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Can Caregiving Be Good for You?

Can Caregiving Be Good for You?

 

            We’ve all heard the stories, many have experienced the situation and with Americans living longer it is more and more common – being the caregiver for a loved one as their health declines.  Unfortunately, caregivers of all ages often report chronic health conditions of their own – heart disease, diabetes, cancer, arthritis, plus others – and at nearly twice the rate of non-caregivers.

            Stressed caregivers may have up to a 60% higher rate of serious illness than non-stressed caregivers of the same age group.  Does caregiving always lead to such a bleak future? Some new research indicates that there are some circumstances in which caregiving

actually has positive benefits; in other words, when caregiving is good for the caregiver.

            A study compared caregivers who were providing “active care” as opposed to “passive care.” Examples of active care are feeding, bathing, toileting, and similar hands-on caregiving. Passive care refers to the caregiver mostly just being present while others provide direct care.

            What were the differences for the caregivers? Caregivers who provided active care tended to have more positive feelings about their caregiving responsibilities than those who provided only passive care. The reason for this difference may be that seniors who actively cared for their partners’ needs and feelings experienced less anxiety about the situation themselves. They felt that they were actively contributing to their partners’ health and well-being. Passive caregivers, on the other hand, may feel more limited in their abilities and therefore less able to participate in maintaining their partners’ well-being.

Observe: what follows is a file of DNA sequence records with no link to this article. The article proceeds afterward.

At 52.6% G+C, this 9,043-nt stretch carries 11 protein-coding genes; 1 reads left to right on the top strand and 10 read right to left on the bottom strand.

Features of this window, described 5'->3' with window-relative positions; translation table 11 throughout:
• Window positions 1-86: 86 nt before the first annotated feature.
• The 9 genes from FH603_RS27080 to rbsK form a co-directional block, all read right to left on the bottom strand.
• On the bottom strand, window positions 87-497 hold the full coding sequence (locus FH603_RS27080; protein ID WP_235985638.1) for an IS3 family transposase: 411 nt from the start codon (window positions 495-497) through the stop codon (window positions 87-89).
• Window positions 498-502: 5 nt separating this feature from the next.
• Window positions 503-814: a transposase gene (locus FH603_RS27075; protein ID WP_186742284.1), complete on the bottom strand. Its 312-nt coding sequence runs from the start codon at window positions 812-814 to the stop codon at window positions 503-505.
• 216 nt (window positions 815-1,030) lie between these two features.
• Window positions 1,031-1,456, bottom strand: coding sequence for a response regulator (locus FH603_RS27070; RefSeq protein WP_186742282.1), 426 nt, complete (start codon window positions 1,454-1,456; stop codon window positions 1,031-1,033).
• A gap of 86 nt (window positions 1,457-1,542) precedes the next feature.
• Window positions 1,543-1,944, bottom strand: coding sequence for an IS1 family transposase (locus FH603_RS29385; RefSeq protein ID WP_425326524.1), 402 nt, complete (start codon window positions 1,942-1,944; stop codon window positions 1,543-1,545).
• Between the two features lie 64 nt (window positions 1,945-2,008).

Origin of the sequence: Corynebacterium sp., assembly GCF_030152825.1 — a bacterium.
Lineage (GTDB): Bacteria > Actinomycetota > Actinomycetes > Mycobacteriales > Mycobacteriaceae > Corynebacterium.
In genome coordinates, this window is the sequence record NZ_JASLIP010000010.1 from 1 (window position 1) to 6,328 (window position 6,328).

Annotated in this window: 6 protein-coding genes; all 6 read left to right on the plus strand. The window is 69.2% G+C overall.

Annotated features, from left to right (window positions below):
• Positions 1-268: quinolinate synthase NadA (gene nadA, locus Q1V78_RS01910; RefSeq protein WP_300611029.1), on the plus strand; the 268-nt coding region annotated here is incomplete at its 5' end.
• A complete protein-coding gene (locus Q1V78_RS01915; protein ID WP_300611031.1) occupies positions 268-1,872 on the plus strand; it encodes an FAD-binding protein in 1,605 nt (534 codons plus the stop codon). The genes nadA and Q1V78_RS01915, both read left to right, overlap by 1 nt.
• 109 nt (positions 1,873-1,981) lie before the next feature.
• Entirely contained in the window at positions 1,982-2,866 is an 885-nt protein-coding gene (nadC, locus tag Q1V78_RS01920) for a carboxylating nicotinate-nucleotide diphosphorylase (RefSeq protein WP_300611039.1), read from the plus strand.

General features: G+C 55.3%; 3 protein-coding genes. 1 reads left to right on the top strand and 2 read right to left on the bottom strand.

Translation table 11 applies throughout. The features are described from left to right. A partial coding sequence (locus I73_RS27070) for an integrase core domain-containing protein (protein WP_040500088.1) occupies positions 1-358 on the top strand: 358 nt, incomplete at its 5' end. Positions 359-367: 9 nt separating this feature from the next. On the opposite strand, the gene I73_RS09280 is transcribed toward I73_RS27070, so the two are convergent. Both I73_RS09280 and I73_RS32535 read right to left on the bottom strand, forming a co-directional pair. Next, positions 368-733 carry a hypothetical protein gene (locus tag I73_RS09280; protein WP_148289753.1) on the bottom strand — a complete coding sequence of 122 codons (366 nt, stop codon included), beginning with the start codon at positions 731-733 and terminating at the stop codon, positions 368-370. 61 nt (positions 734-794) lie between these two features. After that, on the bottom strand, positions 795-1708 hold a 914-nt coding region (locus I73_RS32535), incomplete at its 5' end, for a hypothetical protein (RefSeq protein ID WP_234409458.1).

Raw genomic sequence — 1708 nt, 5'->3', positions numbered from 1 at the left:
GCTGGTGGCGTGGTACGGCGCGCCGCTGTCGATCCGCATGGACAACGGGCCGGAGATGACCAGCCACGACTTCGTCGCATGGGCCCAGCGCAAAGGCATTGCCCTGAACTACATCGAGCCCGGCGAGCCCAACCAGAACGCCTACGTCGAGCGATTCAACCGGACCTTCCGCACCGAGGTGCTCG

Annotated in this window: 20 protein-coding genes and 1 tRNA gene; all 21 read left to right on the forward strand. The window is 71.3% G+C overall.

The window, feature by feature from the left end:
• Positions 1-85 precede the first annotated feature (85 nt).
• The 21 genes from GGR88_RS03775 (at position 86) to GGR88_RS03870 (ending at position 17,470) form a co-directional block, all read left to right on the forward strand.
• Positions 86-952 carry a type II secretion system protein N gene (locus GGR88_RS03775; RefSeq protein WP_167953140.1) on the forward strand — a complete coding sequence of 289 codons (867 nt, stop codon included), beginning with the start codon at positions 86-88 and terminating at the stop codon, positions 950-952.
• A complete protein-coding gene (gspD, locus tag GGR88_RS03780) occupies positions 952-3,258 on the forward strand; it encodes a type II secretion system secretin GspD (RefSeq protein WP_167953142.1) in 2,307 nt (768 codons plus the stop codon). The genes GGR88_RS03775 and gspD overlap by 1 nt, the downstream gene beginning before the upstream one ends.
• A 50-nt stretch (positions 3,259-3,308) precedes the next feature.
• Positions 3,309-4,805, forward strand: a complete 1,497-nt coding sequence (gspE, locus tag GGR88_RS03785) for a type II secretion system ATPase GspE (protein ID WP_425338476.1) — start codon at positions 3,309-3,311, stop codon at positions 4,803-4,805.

A second factor also seemed to be important in positive caregiver outcomes. The researchers called it “interdependence” – the extent to which caregivers felt that they were supporting their partner, as well as their partner supporting them. Some chronic conditions such as dementia can rob much of a partner’s ability to give and receive love and support. A caregiver may come to feel that she does all the giving and receives little in return. Instead of feeling interdependence, the care recipient may feel increasingly dependent – leading to less positive outcomes for the caregiver.

            So, what conditions seem to lead to caregiving being a positive experience for the caregiver? Although there are many, the two that were identified as being active (as opposed to passive) caregiving, and an interdependent (as opposed to a dependent) relationship. These two positive conditions are often present in the early stages of caregiving, but they become more difficult to maintain as caregiving needs increase. The difficult decision, of course, is recognizing when caregiving begins taking too heavy a toll on the caregiver, and then finding the support necessary for the health of both the caregiver and the care recipient.

 

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